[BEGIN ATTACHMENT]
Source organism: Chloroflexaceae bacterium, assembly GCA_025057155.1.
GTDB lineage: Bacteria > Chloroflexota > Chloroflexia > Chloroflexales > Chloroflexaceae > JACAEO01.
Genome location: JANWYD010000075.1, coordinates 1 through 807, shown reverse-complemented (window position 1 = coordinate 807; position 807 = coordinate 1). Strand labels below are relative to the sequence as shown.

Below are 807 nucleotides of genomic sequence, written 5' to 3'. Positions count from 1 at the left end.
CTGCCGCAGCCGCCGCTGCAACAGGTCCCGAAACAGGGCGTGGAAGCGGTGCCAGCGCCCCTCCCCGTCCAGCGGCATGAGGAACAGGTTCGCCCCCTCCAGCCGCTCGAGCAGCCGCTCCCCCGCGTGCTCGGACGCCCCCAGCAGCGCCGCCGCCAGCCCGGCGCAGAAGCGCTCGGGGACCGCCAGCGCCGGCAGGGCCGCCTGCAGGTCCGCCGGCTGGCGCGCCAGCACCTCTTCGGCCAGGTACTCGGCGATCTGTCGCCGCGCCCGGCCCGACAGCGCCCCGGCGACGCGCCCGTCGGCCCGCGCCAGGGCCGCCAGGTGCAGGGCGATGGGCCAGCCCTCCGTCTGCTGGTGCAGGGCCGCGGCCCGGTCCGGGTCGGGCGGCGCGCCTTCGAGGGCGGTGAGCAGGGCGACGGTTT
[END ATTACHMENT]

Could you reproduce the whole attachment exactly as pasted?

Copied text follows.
Source organism: Chloroflexaceae bacterium, assembly GCA_025057155.1.
GTDB lineage: Bacteria > Chloroflexota > Chloroflexia > Chloroflexales > Chloroflexaceae > JACAEO01.
Genome location: JANWYD010000075.1, coordinates 1 through 807, shown reverse-complemented (window position 1 = coordinate 807; position 807 = coordinate 1). Strand labels below are relative to the sequence as shown.

Below are 807 nucleotides of genomic sequence, written 5' to 3'. Positions count from 1 at the left end.
CTGCCGCAGCCGCCGCTGCAACAGGTCCCGAAACAGGGCGTGGAAGCGGTGCCAGCGCCCCTCCCCGTCCAGCGGCATGAGGAACAGGTTCGCCCCCTCCAGCCGCTCGAGCAGCCGCTCCCCCGCGTGCTCGGACGCCCCCAGCAGCGCCGCCGCCAGCCCGGCGCAGAAGCGCTCGGGGACCGCCAGCGCCGGCAGGGCCGCCTGCAGGTCCGCCGGCTGGCGCGCCAGCACCTCTTCGGCCAGGTACTCGGCGATCTGTCGCCGCGCCCGGCCCGACAGCGCCCCGGCGACGCGCCCGTCGGCCCGCGCCAGGGCCGCCAGGTGCAGGGCGATGGGCCAGCCCTCCGTCTGCTGGTGCAGGGCCGCGGCCCGGTCCGGGTCGGGCGGCGCGCCTTCGAGGGCGGTGAGCAGGGCGACGGTTT